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Entries in law school finals (8)

More questions than answers; the Iowa Bar Exam Diploma Privilege

Below is a copy of the comment I submitted during the public comment period for the proposed amendments to rules for licensing Iowa Lawyers, i.e. the proposed diploma privilege.

As one of the small percent of attorneys who failed my first attempt at the bar exam, I wanted to provide some feedback on the proposed change to adopt a diploma privilege for graduates of Drake and The University of Iowa law schools.

Above all, I am glad that I passed the bar, have a license to practice, and don't have to be directly impacted by this change.

I may be indirectly affected, but only time will tell.  I have a solo law practice.  What will my clients perceive if new law students don’t have to pass the bar exam?  Will clients believe that lawyers should charge less per hour if they haven't passed the highly coveted bar exam?  As someone who is self-employed with her own shingle, billable time and collecting fees are an incredible burden.  I believe clients pay attorneys a high hourly rate because of the rigorousness of our training. 

The bar exam may be arbitrary, but

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Six months after law school

Image by Thomas J. Dooley available at

Six months after my last final exam and I feel as if I am on the brink of recovering from law school. Three years of law school equalled a slow decomposition of my confidence, self-esteem, physical fitness, appearance and my ability to always get sh** done.  Parenting had something to do with this too; the lack of time available to devote to the aforementioned was a contributing factor.

The hardest thing to recover from was the blow that law school gives to your confidence.  This applies to everyone.  There isn’t enough spots for even the best students to get everything they set their mind to.  There is only one top spot in the class, only one law review editor, only one or two moot court teams.  Those were not of my concern, but it helped to know that every student is on somewhat of a level playing field.  Perhaps different leagues, but the same field.  See my post "Disappointment is a part of law school."

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Building friction to make a spark

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Is there anyone else taking the bar exam on Tuesday, July 24, 2012 who is up at 4:00a.m. today?  It seems like caffeine isn’t even necessary this close to the exam; the constant pressure of the inevitable testing day is about all it takes.

I am clearly convinced that studying for the bar exam is so much more than committing substantive law to memory.  First, it is important to understand how the questions are written and to know what to determine when reviewing the alternatives in the MBE questions and what are the key points examiners want to read in the MEE.  Iowa has the MPT and I do intend to spend time reviewing BarBri’s lecture and outline and doing practice tests, but not until this weekend.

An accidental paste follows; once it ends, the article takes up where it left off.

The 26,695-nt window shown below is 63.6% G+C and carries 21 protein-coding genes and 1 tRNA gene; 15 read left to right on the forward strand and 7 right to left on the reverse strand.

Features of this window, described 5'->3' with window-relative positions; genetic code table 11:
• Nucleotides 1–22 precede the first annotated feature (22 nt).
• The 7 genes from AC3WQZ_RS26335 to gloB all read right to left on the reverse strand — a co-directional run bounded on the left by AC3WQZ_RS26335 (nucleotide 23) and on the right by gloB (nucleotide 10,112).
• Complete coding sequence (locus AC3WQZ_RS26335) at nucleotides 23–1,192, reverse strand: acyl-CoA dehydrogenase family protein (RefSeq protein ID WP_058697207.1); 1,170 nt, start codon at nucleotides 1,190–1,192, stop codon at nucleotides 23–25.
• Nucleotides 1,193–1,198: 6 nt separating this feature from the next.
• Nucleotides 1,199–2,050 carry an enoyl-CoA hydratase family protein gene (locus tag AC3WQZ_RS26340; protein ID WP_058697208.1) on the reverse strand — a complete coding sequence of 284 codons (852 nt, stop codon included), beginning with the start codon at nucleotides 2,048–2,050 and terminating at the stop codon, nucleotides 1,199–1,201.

In addition to substantive law and understanding the method of assessment, I think the most important part of the bar review process is self-care. 

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Excessive Entanglement 

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“If I can pass, anyone can pass.”  That statement is not a helpful phrase for a bar exam candidate nor is it helpful for the licensed attorney making the statement.  Our conduct, decisions, accomplishments and challenges are part of who we are as a person.  It is easy to make the statement “It will be ok if I don’t pass the first time.”  In reality, I will be ok; as much as the next person.  But the bar exam is more than one outcome at the end of a very long commitment to the legal profession; the bar exam is excessively entangled with our self-esteem.

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My style of learning 

This image is from 1L first semester finals taken by Geoff and blogged at

“All you have to do is pass”

“It is pass/fail”

“You just have to get a D”

“It is minimal competency”

“You will pass”

“You will be fine”

These are a few phrases I have heard the last year regarding the bar exam.  That should make a person who is being tested over sixteen subjects worth of material (from memory) feel better.  If the real questions are as hard as the BarBri questions (which I am told they are not), I will be tested on an average of five concepts for one substantive area of law in a single question. 

It isn’t a Contract question of “is it an offer”?  It starts with a possible offer (disguised in an invitation including a specific request to a designated offeree) with detailed terms that may or may not be included in the contract, subject to a condition by the offeror, requesting acceptance by mail (Mailbox Rule applicable?), but has a deadline. 

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